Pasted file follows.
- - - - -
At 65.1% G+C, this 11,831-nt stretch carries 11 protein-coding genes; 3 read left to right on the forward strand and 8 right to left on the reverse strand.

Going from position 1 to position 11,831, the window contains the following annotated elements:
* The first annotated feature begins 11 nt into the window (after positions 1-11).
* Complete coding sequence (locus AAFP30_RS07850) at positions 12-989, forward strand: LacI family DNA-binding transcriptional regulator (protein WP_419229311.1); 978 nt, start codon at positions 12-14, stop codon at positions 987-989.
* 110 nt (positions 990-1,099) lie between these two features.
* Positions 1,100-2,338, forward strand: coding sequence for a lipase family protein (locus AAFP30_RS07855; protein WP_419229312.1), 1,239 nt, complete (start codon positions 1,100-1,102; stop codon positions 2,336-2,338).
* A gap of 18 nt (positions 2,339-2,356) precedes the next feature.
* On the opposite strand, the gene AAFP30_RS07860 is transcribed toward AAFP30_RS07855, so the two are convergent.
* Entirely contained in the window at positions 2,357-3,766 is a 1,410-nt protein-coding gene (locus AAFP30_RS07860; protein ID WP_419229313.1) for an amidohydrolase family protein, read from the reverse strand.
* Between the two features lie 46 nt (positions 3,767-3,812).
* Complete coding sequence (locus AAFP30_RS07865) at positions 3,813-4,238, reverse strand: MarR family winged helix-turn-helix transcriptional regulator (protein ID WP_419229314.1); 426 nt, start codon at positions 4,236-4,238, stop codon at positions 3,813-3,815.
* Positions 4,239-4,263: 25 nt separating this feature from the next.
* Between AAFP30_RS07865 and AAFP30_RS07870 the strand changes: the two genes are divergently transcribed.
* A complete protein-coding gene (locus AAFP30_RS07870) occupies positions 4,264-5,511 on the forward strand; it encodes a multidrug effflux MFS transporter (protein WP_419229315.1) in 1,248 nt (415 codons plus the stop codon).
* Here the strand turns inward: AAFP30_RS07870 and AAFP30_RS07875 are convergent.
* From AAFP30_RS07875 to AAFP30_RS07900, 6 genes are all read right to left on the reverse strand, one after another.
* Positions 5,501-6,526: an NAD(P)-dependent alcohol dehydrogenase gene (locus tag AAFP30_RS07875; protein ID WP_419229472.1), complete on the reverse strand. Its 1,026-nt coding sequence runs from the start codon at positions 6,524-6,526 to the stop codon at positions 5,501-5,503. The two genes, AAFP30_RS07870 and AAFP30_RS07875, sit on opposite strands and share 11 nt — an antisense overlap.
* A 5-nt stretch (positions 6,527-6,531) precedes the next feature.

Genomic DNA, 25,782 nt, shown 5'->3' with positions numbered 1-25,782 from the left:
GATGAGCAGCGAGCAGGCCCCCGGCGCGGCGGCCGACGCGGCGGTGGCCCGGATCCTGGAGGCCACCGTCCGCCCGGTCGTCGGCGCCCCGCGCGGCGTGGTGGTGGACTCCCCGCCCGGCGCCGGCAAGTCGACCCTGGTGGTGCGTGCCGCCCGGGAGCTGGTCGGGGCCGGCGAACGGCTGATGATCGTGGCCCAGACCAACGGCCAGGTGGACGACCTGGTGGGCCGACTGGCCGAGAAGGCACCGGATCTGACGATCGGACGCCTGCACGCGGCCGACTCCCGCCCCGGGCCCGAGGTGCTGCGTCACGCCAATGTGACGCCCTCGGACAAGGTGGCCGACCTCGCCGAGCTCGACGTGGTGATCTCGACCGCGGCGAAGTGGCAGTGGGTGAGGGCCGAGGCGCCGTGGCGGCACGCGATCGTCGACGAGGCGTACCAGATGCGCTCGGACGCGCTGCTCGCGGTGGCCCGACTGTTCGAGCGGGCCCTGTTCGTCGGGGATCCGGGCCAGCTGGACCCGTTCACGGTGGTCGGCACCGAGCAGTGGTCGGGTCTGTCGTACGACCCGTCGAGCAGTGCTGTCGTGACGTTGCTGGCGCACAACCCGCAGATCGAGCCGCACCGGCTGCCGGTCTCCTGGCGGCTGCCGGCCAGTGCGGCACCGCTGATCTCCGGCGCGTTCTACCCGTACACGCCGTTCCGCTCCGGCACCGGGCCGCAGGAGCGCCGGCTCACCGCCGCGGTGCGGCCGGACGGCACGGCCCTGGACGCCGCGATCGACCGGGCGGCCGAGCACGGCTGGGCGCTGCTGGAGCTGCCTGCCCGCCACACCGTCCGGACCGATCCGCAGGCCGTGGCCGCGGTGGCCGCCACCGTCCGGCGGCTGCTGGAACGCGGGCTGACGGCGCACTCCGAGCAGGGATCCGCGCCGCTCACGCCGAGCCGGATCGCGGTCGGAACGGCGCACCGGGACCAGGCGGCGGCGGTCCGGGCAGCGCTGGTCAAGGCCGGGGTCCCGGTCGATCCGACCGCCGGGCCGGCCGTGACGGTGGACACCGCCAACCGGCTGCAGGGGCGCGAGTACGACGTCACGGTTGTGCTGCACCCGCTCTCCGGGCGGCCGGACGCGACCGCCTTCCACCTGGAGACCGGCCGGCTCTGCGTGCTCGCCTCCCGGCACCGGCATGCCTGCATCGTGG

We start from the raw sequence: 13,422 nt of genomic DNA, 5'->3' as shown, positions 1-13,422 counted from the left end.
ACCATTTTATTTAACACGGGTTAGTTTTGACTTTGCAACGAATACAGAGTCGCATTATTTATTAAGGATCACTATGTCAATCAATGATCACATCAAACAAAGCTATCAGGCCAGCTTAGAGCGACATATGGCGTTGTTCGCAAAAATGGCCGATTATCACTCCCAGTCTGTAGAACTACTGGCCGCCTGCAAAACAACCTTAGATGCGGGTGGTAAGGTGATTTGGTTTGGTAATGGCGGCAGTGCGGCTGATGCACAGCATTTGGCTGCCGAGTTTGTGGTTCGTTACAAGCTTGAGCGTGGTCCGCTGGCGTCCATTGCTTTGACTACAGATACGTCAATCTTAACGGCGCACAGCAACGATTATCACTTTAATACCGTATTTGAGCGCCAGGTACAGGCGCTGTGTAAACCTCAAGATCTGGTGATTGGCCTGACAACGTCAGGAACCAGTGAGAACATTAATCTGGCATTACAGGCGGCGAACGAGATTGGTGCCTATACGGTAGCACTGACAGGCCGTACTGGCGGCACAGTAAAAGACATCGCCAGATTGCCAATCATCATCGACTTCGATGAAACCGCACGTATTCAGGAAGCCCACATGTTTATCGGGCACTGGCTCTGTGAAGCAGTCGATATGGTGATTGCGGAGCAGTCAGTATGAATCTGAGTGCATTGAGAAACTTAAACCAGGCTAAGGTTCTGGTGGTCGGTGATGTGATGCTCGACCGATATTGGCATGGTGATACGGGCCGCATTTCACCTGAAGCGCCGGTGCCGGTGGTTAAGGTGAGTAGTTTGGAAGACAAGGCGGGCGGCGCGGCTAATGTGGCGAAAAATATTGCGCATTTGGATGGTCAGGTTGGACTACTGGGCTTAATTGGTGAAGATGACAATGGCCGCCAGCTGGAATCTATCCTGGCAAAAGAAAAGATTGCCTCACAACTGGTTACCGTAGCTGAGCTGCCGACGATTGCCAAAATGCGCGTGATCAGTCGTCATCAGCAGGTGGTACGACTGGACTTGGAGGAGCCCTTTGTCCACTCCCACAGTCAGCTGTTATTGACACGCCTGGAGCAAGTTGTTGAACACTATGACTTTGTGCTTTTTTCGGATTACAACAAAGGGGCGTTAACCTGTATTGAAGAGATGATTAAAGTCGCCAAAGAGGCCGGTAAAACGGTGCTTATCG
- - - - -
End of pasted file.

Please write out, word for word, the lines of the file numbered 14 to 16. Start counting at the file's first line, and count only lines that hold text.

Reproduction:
* A complete protein-coding gene (locus AAFP30_RS07870) occupies positions 4,264-5,511 on the forward strand; it encodes a multidrug effflux MFS transporter (protein WP_419229315.1) in 1,248 nt (415 codons plus the stop codon).
* Here the strand turns inward: AAFP30_RS07870 and AAFP30_RS07875 are convergent.
* From AAFP30_RS07875 to AAFP30_RS07900, 6 genes are all read right to left on the reverse strand, one after another.